Newbern, TN Tornado Devestation, Apr 2006



Newbern - A tornado that appeared to some to be a mile wide roared through northern Dyer County late Sunday night, leaving 15 people dead and dozens injured along a 10-mile wide path from the Mississippi River to east of this city, authorities said.
They were still looking Monday evening for an elderly woman in the Millsfield community, north of Dyersburg, Dyer County Sheriff Jeff Holt said.
"When these homes were blown apart, the victims were blown with them," Holt said, adding some of the dead were found a distance from where their homes had stood.
The Dyersburg Regional Medical Center reported treating 40 to 60 injured residents, Holt said. About 1,500 to 1,800 were without power earlier Monday.
Damages to homes and buildings totaled about 100 structures, Holt said. He did not know how many of those had been completely destroyed.
Holt toured the area from above at about 10:30 a.m. Monday in a military helicopter. Dyer County Mayor Richard Hill and a Tennessee Emergency Management Agency director joined him.
"It looks worse in the air than it does on the ground," Hill said. "It looks terrible - like a war zone."
County officials were still assessing what needed to be done.
"We're trying to set up things in place where people can go, sign up for help with what they need, like basic food, or help in cleaning up," Hill said.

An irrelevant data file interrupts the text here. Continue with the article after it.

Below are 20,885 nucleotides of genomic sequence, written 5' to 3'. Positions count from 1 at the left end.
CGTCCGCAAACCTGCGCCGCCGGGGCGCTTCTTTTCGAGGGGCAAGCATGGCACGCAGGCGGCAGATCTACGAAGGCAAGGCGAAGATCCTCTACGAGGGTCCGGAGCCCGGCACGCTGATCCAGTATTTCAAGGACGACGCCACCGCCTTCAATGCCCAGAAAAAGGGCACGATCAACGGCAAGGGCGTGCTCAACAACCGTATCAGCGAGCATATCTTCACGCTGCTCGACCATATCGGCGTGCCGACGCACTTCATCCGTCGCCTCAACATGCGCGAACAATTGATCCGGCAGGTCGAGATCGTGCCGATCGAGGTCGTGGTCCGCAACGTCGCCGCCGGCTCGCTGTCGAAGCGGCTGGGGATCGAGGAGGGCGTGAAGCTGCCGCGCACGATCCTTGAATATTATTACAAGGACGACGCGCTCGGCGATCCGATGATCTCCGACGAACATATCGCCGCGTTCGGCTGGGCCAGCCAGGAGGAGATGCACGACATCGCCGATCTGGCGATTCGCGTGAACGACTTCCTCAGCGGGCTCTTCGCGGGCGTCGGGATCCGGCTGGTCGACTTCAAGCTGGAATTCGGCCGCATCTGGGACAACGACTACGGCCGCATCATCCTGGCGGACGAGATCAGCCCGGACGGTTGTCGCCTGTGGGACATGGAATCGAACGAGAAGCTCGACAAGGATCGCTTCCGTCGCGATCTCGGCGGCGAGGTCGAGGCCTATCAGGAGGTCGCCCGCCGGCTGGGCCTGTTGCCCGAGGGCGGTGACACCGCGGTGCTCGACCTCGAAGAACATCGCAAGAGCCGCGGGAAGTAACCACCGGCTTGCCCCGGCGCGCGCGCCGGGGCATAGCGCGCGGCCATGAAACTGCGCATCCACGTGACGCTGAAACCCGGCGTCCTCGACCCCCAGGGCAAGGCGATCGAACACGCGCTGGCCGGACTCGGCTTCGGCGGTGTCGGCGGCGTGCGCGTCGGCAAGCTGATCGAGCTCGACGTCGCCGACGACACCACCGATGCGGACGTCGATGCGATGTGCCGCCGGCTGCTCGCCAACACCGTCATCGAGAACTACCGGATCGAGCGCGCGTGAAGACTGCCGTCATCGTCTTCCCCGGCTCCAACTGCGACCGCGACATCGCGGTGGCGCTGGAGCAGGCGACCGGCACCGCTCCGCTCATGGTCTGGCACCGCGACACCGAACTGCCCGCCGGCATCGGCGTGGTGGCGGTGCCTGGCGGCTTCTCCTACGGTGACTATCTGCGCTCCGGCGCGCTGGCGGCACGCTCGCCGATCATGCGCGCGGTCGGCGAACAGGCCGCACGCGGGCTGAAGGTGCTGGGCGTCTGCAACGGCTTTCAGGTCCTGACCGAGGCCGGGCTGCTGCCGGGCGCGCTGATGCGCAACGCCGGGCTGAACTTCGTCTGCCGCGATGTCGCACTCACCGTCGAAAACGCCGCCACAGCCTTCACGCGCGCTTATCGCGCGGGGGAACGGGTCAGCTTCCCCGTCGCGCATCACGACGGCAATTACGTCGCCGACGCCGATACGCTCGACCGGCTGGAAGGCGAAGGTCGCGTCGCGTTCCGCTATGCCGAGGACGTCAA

He added the community was faring well.
"They have compassion here," Hill said. "They really feel for the families here who've lost everything. They're extending every hand they can to help them."
A crew of 200 to 250 Dyer County deputies, local firefighters and rescue squad personnel were assisting with rescue, recovery and other efforts, Holt said. The Tennessee Highway Patrol was sending in officers to relieve deputies and others who'd worked all night.
At least seven were known to be dead in the Maxey community off Enochs and Cobb Roads. The community lies just northwest of the Newbern city limits.
ELOY URESTE was one of the five known dead on Enochs Road, where about 10 to 15 mobile homes were destroyed, Holt confirmed. URESTE'S double-wide mobile home was splintered.
"He was in the bathtub," when the storm hit, said his sister-in-law, Robbie Cardoza. "It threw him a good 250 feet behind the house. A rod (from a bed frame) went through his neck."
The bloody rod still lay on the ground amid the debris, Robbie Cardoza and her husband, Andy, milled about trying to salvage what they could of his belongings.
A friend who had been in the mobile home with URESTE was thrown 500 feet into a ditch, Robbie Cardoza said. He was taken to the Jackson-Madison County General Hospital.
The area around URESTE'S residence that had contained a group of double-wide mobile homes now looked like an open field littered with debris.